Snake pictured was caught in the Everglades...
As of Aug. 29, hunters of deer, hogs or alligators are now allowed to kill Burmese pythons on public land, according to the Florida Fish and Wildlife Conservation Commission.
Up to 100,000 of the non-native snakes are slithering throughout the Everglades and other wetlands, devouring indigenous animals and scaring humans who are hiking, kayaking or relaxing in their backyards.
The largest Burmese python captured in South Florida weighed 207 pounds and was 17 feet long. A 9-foot pet python outside Orlando killed a child on July 2.
Pythons have been released and/or escaped from shops and homes and have adapted well to the swampy region, breeding at will. So on July 15 Gov. Charlie Crist approved a plan that allows people to hunt the carnivores.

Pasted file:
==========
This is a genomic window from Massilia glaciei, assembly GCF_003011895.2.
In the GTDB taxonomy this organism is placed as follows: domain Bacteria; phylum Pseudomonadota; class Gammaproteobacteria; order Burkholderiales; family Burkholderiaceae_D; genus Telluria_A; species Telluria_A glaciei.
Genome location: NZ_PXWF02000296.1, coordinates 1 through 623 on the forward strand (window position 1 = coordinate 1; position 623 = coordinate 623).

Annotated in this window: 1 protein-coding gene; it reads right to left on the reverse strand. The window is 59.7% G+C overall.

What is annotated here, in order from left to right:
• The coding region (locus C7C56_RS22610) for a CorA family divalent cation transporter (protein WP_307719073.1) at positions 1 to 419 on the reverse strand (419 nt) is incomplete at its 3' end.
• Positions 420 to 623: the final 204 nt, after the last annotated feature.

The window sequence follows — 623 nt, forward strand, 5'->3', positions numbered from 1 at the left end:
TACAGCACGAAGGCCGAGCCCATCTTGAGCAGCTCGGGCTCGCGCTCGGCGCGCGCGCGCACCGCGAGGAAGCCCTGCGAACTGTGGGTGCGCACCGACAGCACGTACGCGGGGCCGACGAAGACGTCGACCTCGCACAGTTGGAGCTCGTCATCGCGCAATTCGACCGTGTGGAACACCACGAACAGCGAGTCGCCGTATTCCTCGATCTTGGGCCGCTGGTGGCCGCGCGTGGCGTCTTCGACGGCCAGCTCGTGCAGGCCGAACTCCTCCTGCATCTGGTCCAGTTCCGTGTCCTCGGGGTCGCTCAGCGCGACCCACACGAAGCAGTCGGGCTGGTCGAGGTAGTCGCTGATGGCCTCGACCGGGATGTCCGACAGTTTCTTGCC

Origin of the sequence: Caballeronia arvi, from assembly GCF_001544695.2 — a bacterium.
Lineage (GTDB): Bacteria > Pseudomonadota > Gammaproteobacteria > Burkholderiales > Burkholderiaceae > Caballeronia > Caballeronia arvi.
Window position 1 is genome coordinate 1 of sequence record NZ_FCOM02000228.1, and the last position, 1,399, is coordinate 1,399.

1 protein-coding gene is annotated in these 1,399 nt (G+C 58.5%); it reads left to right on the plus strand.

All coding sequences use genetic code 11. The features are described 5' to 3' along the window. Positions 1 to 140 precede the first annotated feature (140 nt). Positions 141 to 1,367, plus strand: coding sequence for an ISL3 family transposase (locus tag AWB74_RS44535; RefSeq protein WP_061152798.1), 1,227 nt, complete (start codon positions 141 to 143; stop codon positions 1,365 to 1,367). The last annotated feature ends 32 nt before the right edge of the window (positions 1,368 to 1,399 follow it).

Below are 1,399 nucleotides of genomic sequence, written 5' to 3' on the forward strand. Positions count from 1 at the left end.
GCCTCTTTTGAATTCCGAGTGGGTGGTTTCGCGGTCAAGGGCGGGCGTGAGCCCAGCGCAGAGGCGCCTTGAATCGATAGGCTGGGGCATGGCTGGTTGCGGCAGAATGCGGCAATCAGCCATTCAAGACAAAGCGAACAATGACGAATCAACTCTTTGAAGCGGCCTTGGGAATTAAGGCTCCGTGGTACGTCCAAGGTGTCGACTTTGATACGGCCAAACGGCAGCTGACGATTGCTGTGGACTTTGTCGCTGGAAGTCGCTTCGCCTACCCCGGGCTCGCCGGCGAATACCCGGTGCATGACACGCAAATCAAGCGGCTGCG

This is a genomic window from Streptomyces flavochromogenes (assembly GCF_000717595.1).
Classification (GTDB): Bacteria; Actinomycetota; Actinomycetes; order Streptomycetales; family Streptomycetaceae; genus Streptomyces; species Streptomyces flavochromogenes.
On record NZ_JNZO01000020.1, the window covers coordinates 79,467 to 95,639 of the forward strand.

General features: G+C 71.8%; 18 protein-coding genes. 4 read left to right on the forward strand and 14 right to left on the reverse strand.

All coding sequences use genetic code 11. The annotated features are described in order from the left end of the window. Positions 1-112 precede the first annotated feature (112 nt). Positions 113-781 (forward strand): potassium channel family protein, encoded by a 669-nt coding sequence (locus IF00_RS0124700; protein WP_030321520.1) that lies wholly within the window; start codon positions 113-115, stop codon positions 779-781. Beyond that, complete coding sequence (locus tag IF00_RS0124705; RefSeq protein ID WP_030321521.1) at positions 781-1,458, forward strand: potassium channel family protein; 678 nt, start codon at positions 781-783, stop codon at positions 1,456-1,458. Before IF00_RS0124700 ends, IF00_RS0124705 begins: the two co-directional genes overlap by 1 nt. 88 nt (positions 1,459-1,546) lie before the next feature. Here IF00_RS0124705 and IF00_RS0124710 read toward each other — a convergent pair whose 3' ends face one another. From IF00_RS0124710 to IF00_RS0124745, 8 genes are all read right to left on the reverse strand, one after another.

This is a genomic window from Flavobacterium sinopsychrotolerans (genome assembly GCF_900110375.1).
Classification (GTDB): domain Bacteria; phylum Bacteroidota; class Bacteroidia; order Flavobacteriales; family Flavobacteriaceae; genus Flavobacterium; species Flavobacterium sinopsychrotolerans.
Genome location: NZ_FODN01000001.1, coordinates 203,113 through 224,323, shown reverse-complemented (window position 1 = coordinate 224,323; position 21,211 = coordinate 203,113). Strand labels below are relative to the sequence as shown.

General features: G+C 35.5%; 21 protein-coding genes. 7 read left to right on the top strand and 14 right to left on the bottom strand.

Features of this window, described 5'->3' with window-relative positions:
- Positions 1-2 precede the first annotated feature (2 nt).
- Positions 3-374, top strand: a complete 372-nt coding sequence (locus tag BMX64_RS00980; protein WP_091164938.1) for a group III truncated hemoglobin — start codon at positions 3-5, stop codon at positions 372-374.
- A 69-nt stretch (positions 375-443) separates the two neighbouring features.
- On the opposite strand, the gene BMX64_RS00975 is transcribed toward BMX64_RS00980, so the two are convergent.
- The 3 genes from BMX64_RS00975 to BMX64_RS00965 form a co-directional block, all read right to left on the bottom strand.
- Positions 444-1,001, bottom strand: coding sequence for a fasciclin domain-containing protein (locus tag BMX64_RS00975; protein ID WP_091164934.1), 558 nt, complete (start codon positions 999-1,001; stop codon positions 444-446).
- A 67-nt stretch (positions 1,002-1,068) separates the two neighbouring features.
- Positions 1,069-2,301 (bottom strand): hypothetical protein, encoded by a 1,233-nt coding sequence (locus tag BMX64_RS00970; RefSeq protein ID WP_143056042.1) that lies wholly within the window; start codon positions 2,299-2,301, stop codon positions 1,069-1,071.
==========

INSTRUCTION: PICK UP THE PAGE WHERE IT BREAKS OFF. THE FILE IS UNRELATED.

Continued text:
According to a Miami Herald article at the time, “Trappers, whom the FWC said would be confined to volunteer experts, will euthanize the snakes. They also will provide scientific data from weight to gut contents. Trappers would be able to sell the meat and skin, which has commercial value for shoes and other items.”
According to reports, 13 people have killed 14 pythons so far.
But now any hunter with a license for the large game can legally kill pythons on wildlife management areas if he or she uses a weapon approved for the current hunting season, such as muzzle-loading gun during that season. Hunters must report each kill to the FWC.
Other non-native reptiles that hunters can cull include green anacondas, Nile monitor lizards and four more species of python.